“Lawsy, I never knowed there was so many folks in all Kaintucky,” gasped Nancy
Up and down the street the three went, halting at each tiny store window to inspect the displays with wondering eyes. By nine o’clock the dusty street was milling with people. Soon the crowd began to move toward a vacant lot where stood a great tent. Walking in the midst of the throng, Nancy and the children found themselves pushed into the tent. Grabbing Tom and Lucy, Nancy propelled them up an aisle to a bench directly in front of the platform.
“My, we shore got fine places,” she panted.
“What comes now?” whispered Lucy.
“I heered somebody say the governor talks in here,” said her sister.
Nancy glanced at the women around her. Most of them wore bright-colored calicoes and ginghams. A few even had cheap silks.
“Howdy, Nancy,” said a patronizingly sweet voice.
Directly behind Nancy sat Mary Perkins in a red silk dress with a yellow straw hat atop her yellow curls. Nancy caught her breath at the sight of such finery. She managed a smile. Then she sank down as low as she could so the old winter’s dress wouldn’t show any more than necessary. The dress was terribly hot and Nancy’s face felt red.
Mary leaned forward to say, “I was proud pappy could holp you out by buying that hog. He says hit really wa’n’t worth the money but he aimed to give you a little extry money seeing you hain’t got ary pappy.”
Nancy flushed crimson and opened her lips to answer. But a piano began to bang out the national anthem. There followed speeches by Windsor officials, speeches by politicians from outside towns and more singing. Nancy scarcely heard them all. Why did Mary Perkins have to sit right behind her all dressed up in red silk while she wore her brown winter linsey?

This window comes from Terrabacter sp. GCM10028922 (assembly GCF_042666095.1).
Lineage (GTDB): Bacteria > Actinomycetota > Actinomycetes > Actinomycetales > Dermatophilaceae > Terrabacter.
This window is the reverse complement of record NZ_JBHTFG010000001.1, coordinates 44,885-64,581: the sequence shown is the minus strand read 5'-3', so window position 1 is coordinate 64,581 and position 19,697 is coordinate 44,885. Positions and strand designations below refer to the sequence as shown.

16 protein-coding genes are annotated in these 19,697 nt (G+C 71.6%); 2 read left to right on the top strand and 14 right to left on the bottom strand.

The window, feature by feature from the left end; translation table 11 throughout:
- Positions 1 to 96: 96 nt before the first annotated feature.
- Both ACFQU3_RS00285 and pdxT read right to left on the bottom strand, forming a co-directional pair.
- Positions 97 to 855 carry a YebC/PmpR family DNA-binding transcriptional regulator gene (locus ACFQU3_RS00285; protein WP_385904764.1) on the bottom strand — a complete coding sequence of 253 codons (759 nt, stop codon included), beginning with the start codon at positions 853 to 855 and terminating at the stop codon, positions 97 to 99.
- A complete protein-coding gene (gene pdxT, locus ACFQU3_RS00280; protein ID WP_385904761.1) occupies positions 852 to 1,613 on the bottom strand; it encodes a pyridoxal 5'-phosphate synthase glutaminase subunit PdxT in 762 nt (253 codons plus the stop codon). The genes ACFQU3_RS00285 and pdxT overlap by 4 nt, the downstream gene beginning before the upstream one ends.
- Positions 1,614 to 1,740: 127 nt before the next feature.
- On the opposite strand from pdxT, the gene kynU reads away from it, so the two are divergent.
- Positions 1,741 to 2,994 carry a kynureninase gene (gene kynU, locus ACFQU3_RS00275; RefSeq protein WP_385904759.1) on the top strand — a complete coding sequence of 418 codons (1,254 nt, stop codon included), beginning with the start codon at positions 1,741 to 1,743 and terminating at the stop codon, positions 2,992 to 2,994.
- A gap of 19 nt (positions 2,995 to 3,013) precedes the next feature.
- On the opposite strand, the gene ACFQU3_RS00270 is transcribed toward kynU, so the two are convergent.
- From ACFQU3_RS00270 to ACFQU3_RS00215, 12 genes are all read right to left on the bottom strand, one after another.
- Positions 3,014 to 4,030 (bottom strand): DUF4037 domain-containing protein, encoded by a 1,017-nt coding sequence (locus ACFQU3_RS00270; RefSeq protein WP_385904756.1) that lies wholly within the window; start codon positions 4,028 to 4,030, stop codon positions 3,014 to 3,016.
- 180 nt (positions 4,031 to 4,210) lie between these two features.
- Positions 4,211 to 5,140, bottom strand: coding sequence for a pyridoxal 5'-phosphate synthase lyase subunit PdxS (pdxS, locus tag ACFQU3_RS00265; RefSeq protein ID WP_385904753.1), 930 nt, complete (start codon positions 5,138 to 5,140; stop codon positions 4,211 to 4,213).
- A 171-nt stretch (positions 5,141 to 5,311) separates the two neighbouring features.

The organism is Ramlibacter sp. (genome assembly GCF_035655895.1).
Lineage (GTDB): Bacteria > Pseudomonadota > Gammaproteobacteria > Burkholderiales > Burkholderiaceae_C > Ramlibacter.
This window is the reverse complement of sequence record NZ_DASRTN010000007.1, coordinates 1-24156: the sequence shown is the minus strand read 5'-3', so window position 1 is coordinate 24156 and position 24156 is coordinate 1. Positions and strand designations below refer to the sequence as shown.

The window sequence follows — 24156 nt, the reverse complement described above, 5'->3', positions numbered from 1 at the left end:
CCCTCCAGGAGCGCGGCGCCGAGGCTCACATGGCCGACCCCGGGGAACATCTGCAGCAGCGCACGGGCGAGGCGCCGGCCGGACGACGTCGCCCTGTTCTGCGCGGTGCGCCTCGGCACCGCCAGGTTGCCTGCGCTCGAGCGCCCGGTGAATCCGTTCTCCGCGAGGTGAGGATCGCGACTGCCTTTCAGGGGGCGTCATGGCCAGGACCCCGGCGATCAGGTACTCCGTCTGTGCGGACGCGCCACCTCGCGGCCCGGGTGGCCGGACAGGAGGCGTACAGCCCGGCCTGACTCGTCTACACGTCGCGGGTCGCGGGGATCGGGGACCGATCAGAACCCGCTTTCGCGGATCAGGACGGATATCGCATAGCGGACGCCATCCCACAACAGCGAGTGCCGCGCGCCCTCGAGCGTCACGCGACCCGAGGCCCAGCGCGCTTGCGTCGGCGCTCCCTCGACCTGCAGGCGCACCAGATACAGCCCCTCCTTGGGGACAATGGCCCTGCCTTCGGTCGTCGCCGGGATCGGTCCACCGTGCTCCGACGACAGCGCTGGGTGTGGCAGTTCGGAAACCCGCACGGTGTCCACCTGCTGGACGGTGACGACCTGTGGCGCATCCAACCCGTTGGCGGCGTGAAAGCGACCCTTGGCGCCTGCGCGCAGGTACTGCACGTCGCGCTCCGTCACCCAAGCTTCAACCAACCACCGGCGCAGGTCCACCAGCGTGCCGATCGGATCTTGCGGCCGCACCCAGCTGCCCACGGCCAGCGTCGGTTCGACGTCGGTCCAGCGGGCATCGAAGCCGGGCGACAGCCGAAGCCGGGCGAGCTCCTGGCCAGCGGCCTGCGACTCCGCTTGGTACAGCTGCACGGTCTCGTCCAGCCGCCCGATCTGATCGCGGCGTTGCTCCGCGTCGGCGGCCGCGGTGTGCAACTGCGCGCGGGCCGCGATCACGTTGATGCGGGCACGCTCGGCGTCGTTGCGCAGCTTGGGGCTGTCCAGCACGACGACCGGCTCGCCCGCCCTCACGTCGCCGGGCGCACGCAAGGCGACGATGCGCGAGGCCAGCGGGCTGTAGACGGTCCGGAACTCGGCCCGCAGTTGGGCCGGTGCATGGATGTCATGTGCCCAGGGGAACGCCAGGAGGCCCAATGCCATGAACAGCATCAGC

“Ladies and gentlemen, it is my great pleasure and privilege to present the
Honorable George Henderson Williams, governor of the state of Kentucky.”
With a start Nancy realized where she was. She looked up at the tall, handsome manvwith white hair and kindly face. In a strong, compelling voice he spoke.
“No people in the United States have more right to be proud of their ancestry than have you mountain folk of Kentucky. It was your great-grandparents and their parents who first hewed their way through the forests from the Atlantic seaboard.
“The early Kentucky men were brave and courageous. But to me the women were the greatest to be admired. They left security and comfort. They came into the wilderness to fight beside their men, to bear children in deprivation, to care for their families undaunted and tireless. They made their own soap. They ground their own corn. They even spun their own clothes and—”